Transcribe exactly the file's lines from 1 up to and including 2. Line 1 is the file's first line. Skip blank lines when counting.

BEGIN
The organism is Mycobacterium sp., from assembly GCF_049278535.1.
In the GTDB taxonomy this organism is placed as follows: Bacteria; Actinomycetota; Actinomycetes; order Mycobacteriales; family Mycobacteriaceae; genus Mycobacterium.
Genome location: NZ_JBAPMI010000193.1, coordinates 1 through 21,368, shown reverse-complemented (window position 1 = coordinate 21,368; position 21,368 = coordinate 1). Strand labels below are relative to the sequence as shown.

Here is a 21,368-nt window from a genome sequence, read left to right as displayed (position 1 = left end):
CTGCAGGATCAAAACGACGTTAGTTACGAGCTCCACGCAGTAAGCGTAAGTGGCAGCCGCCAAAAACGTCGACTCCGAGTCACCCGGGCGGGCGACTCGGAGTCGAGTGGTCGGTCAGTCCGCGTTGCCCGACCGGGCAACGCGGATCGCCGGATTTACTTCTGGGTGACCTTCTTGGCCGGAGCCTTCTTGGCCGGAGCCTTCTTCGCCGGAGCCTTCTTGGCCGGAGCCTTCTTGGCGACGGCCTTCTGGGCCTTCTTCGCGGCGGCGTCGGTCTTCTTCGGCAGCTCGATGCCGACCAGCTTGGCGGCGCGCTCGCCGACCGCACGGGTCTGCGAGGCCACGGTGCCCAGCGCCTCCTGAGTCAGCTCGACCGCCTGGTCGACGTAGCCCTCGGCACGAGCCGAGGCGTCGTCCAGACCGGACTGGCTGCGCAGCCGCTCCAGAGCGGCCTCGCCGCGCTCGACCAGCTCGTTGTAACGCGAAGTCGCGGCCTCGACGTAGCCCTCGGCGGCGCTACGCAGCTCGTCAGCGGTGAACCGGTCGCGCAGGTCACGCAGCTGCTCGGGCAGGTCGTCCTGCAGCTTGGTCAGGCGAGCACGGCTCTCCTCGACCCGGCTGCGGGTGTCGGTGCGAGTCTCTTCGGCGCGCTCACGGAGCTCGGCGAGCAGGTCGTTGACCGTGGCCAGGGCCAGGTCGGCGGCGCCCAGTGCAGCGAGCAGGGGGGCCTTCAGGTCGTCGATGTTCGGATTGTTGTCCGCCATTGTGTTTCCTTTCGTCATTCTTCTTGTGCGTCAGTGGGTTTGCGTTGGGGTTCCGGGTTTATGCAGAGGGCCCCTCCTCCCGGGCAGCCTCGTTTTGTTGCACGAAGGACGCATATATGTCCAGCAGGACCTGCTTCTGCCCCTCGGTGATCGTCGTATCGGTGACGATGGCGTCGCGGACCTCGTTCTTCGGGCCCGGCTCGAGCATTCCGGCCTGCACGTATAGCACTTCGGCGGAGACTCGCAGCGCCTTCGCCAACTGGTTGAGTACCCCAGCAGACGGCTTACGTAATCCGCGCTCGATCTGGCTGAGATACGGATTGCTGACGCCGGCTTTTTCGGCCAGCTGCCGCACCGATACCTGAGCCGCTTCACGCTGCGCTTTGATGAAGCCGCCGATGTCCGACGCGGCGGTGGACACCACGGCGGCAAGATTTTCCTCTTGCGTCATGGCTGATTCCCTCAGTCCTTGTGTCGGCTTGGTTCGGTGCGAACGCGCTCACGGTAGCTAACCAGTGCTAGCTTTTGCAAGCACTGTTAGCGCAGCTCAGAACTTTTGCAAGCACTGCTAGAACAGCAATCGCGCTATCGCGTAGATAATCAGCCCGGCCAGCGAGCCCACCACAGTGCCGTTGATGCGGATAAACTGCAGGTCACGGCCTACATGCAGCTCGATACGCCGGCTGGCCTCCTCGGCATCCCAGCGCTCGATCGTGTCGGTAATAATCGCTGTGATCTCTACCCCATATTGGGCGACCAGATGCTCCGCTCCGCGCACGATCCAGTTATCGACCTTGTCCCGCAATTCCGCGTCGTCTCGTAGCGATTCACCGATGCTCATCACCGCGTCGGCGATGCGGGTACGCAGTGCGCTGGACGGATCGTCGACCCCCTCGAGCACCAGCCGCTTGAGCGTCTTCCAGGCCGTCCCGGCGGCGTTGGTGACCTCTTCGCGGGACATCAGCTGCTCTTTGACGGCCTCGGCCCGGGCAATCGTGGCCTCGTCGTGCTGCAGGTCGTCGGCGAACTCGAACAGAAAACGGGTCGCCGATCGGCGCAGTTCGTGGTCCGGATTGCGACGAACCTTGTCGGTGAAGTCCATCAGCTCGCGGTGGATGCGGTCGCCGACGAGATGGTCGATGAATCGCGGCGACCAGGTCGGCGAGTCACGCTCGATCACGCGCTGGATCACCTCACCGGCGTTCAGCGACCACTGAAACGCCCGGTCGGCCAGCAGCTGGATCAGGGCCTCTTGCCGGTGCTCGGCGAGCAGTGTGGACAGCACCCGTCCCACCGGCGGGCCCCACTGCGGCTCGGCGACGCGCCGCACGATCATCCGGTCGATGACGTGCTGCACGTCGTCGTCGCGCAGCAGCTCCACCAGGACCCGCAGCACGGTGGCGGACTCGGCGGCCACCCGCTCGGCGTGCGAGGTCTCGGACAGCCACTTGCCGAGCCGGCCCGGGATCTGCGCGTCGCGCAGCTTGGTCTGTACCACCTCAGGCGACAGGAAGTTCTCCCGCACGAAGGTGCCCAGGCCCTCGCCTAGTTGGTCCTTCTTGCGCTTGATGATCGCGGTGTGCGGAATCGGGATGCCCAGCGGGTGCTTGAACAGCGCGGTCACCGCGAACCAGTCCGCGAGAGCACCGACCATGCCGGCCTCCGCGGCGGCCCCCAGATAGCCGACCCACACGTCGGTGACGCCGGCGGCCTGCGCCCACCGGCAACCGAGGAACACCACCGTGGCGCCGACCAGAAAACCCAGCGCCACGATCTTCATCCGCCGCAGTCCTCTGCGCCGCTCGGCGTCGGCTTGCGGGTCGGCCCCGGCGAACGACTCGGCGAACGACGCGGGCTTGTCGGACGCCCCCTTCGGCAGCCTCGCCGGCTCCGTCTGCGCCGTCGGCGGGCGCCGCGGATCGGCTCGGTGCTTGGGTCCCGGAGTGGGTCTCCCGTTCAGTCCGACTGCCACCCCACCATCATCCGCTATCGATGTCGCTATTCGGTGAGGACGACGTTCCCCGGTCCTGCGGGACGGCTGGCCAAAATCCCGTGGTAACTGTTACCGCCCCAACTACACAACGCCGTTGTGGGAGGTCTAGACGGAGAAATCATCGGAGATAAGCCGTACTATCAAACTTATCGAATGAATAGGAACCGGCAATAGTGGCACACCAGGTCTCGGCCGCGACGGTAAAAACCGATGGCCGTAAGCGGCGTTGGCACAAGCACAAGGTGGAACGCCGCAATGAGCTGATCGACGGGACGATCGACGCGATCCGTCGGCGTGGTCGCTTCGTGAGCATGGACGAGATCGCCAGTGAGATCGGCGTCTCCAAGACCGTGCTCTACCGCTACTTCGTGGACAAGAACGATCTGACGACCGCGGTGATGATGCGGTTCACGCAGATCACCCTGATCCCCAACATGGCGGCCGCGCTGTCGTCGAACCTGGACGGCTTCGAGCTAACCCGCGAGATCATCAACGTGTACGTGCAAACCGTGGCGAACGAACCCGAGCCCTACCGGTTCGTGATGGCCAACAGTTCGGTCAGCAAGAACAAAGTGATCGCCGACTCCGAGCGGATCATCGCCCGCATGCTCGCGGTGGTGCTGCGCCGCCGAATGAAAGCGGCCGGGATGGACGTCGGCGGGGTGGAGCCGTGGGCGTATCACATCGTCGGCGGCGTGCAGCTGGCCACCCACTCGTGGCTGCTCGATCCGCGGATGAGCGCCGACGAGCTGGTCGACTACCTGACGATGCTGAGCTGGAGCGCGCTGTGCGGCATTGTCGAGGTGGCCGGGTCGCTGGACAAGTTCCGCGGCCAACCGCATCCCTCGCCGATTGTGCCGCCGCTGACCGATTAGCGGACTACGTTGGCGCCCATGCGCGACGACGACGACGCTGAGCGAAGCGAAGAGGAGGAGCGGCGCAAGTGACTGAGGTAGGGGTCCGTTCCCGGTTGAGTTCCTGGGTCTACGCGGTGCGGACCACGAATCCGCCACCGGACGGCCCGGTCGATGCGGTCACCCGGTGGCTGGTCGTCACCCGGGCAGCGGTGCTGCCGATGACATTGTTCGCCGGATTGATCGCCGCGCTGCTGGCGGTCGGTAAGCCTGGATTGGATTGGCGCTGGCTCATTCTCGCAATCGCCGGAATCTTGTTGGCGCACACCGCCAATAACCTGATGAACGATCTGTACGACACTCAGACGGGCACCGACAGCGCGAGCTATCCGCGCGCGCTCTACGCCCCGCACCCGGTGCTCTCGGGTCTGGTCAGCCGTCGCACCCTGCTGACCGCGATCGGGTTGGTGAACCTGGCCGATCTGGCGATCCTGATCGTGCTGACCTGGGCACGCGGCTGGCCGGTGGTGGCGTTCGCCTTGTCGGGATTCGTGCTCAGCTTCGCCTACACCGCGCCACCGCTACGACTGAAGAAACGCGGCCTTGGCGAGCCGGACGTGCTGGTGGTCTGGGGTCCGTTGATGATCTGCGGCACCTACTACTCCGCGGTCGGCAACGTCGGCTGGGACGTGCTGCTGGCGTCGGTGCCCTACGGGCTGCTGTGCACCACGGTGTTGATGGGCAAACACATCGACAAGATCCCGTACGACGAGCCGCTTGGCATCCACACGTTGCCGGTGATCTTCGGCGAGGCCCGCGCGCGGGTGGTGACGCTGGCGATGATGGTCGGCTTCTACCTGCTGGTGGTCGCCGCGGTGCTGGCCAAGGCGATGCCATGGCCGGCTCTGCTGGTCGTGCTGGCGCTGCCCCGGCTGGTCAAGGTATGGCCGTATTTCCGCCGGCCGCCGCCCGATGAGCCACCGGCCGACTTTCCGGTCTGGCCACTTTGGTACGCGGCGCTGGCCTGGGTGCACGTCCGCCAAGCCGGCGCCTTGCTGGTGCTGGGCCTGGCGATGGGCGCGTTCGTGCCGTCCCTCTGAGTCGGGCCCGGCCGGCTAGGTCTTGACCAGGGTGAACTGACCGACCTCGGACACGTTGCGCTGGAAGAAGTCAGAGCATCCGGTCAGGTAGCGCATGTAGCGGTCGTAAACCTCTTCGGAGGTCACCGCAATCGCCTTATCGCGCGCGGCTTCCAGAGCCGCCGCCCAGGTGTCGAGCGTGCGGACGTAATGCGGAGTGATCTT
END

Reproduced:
The organism is Mycobacterium sp., from assembly GCF_049278535.1.
In the GTDB taxonomy this organism is placed as follows: Bacteria; Actinomycetota; Actinomycetes; order Mycobacteriales; family Mycobacteriaceae; genus Mycobacterium.